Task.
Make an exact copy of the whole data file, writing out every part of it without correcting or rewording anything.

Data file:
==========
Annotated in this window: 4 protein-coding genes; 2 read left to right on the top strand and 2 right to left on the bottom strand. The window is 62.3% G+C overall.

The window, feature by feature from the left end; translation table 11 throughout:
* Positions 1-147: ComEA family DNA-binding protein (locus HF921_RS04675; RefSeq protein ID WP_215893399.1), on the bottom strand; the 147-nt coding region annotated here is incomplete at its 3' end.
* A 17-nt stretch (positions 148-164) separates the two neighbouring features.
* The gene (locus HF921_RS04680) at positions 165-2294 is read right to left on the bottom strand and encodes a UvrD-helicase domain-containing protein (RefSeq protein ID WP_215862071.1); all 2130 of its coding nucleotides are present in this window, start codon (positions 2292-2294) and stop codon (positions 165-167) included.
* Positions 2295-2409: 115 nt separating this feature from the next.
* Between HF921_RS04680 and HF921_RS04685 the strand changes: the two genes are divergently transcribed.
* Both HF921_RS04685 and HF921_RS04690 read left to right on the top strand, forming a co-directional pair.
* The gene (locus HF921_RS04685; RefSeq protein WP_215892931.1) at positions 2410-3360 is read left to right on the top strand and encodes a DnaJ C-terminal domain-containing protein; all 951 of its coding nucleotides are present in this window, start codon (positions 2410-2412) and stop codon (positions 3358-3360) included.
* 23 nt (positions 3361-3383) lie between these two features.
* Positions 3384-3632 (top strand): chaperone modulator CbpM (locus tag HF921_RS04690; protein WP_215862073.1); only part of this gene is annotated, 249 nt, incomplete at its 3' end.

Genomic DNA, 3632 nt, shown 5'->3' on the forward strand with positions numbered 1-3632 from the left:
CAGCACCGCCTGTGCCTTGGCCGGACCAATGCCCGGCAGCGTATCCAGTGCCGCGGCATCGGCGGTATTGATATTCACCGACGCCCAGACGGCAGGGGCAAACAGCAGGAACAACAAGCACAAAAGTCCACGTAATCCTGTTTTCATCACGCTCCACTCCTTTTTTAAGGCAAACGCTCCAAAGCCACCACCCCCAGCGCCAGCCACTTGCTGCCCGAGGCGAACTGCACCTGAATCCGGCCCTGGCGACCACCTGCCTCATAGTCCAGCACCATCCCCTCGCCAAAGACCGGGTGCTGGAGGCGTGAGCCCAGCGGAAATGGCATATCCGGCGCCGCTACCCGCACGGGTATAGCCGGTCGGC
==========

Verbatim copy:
Annotated in this window: 4 protein-coding genes; 2 read left to right on the top strand and 2 right to left on the bottom strand. The window is 62.3% G+C overall.

The window, feature by feature from the left end; translation table 11 throughout:
* Positions 1-147: ComEA family DNA-binding protein (locus HF921_RS04675; RefSeq protein ID WP_215893399.1), on the bottom strand; the 147-nt coding region annotated here is incomplete at its 3' end.
* A 17-nt stretch (positions 148-164) separates the two neighbouring features.
* The gene (locus HF921_RS04680) at positions 165-2294 is read right to left on the bottom strand and encodes a UvrD-helicase domain-containing protein (RefSeq protein ID WP_215862071.1); all 2130 of its coding nucleotides are present in this window, start codon (positions 2292-2294) and stop codon (positions 165-167) included.
* Positions 2295-2409: 115 nt separating this feature from the next.
* Between HF921_RS04680 and HF921_RS04685 the strand changes: the two genes are divergently transcribed.
* Both HF921_RS04685 and HF921_RS04690 read left to right on the top strand, forming a co-directional pair.
* The gene (locus HF921_RS04685; RefSeq protein WP_215892931.1) at positions 2410-3360 is read left to right on the top strand and encodes a DnaJ C-terminal domain-containing protein; all 951 of its coding nucleotides are present in this window, start codon (positions 2410-2412) and stop codon (positions 3358-3360) included.
* 23 nt (positions 3361-3383) lie between these two features.
* Positions 3384-3632 (top strand): chaperone modulator CbpM (locus tag HF921_RS04690; protein WP_215862073.1); only part of this gene is annotated, 249 nt, incomplete at its 3' end.

Genomic DNA, 3632 nt, shown 5'->3' on the forward strand with positions numbered 1-3632 from the left:
CAGCACCGCCTGTGCCTTGGCCGGACCAATGCCCGGCAGCGTATCCAGTGCCGCGGCATCGGCGGTATTGATATTCACCGACGCCCAGACGGCAGGGGCAAACAGCAGGAACAACAAGCACAAAAGTCCACGTAATCCTGTTTTCATCACGCTCCACTCCTTTTTTAAGGCAAACGCTCCAAAGCCACCACCCCCAGCGCCAGCCACTTGCTGCCCGAGGCGAACTGCACCTGAATCCGGCCCTGGCGACCACCTGCCTCATAGTCCAGCACCATCCCCTCGCCAAAGACCGGGTGCTGGAGGCGTGAGCCCAGCGGAAATGGCATATCCGGCGCCGCTACCCGCACGGGTATAGCCGGTCGGC